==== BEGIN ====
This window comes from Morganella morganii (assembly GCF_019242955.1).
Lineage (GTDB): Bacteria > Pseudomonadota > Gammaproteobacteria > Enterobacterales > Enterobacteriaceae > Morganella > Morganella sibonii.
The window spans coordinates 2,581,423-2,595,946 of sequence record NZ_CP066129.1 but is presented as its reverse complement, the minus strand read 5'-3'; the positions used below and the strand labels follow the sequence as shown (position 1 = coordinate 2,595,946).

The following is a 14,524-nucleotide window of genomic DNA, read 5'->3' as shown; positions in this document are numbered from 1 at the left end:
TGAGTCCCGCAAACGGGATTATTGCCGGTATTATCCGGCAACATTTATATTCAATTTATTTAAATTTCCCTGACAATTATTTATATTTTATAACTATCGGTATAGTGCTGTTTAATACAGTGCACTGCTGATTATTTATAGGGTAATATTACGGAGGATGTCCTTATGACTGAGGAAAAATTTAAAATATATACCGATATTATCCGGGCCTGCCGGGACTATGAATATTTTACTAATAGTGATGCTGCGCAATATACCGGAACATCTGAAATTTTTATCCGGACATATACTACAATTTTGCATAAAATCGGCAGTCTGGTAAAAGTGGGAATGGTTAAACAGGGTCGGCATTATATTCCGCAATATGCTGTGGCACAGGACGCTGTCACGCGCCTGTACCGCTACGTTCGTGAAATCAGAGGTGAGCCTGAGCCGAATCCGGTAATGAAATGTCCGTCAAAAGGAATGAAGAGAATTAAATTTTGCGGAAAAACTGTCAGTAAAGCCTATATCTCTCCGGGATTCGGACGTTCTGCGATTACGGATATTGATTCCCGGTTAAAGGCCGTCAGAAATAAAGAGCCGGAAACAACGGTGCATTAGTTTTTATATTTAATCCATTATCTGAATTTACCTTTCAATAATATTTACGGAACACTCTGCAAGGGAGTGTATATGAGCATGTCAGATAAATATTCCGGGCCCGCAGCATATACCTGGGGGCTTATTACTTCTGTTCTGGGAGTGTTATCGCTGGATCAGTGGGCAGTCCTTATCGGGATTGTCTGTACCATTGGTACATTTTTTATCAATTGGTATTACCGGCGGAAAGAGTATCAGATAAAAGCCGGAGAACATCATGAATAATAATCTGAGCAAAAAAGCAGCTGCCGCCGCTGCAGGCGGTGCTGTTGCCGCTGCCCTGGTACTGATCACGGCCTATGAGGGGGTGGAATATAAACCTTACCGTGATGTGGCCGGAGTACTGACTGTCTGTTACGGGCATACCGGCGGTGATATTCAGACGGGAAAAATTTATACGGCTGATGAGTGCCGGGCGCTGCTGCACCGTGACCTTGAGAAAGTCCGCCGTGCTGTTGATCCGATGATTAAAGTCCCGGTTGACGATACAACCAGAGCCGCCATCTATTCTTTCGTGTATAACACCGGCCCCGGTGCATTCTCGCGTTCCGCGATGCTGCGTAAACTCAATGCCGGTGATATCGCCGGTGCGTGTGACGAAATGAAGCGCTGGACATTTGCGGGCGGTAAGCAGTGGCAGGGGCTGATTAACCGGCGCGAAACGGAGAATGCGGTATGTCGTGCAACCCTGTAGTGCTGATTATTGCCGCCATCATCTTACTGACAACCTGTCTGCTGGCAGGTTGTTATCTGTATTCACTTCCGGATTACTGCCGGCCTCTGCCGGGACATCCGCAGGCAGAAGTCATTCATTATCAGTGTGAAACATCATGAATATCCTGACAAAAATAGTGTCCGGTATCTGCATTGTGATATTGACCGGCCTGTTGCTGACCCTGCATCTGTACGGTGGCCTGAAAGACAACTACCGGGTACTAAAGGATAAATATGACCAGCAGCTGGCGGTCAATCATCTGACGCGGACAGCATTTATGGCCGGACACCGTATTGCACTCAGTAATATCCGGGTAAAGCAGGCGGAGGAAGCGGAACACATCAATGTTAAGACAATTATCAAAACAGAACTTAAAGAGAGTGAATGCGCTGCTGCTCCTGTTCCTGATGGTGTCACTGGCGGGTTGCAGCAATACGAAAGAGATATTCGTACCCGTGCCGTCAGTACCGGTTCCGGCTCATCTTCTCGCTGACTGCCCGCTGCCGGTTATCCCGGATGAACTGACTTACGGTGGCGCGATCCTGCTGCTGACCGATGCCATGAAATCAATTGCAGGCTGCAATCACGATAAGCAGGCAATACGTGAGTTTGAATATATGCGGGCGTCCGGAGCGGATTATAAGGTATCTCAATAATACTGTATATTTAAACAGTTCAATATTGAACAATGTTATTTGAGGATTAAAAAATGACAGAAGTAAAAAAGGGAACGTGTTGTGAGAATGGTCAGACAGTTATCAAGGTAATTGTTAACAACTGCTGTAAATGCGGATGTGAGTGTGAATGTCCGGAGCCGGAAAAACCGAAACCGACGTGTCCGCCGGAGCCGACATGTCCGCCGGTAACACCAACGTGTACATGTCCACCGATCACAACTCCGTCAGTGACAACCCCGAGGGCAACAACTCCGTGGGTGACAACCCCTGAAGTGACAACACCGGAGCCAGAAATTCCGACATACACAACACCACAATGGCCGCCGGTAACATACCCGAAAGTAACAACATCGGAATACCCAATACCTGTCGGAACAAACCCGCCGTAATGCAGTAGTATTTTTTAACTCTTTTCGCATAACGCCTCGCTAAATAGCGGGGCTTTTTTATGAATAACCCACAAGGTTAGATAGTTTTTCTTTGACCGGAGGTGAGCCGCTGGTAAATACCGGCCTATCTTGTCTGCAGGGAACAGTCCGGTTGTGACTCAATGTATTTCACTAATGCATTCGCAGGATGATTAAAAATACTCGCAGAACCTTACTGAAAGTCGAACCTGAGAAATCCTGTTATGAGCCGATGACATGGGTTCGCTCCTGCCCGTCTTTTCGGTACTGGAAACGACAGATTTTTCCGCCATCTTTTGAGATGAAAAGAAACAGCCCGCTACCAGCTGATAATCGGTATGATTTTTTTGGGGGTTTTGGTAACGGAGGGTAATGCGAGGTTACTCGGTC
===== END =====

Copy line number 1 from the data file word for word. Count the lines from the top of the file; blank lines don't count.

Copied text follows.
This window comes from Morganella morganii (assembly GCF_019242955.1).